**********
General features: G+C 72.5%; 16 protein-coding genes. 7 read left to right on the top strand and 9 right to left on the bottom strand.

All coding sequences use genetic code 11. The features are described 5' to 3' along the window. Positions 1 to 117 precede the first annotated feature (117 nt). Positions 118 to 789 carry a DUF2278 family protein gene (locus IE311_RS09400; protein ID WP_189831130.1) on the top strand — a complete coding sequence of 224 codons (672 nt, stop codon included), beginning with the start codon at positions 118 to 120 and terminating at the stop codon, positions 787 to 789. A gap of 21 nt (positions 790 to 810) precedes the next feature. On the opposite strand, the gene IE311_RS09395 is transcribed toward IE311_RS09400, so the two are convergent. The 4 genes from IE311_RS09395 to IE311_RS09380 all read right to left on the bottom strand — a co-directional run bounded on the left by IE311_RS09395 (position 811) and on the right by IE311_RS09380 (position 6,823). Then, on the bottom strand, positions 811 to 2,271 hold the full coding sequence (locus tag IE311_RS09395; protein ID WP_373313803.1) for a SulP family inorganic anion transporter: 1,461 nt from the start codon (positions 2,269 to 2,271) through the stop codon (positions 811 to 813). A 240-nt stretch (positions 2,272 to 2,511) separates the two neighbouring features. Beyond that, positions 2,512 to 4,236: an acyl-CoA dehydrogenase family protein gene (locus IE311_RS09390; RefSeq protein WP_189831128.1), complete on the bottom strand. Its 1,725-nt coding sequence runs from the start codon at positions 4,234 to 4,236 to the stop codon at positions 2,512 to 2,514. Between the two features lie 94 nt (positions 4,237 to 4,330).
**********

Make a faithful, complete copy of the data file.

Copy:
General features: G+C 72.5%; 16 protein-coding genes. 7 read left to right on the top strand and 9 right to left on the bottom strand.

All coding sequences use genetic code 11. The features are described 5' to 3' along the window. Positions 1 to 117 precede the first annotated feature (117 nt). Positions 118 to 789 carry a DUF2278 family protein gene (locus IE311_RS09400; protein ID WP_189831130.1) on the top strand — a complete coding sequence of 224 codons (672 nt, stop codon included), beginning with the start codon at positions 118 to 120 and terminating at the stop codon, positions 787 to 789. A gap of 21 nt (positions 790 to 810) precedes the next feature. On the opposite strand, the gene IE311_RS09395 is transcribed toward IE311_RS09400, so the two are convergent. The 4 genes from IE311_RS09395 to IE311_RS09380 all read right to left on the bottom strand — a co-directional run bounded on the left by IE311_RS09395 (position 811) and on the right by IE311_RS09380 (position 6,823). Then, on the bottom strand, positions 811 to 2,271 hold the full coding sequence (locus tag IE311_RS09395; protein ID WP_373313803.1) for a SulP family inorganic anion transporter: 1,461 nt from the start codon (positions 2,269 to 2,271) through the stop codon (positions 811 to 813). A 240-nt stretch (positions 2,272 to 2,511) separates the two neighbouring features. Beyond that, positions 2,512 to 4,236: an acyl-CoA dehydrogenase family protein gene (locus IE311_RS09390; RefSeq protein WP_189831128.1), complete on the bottom strand. Its 1,725-nt coding sequence runs from the start codon at positions 4,234 to 4,236 to the stop codon at positions 2,512 to 2,514. Between the two features lie 94 nt (positions 4,237 to 4,330).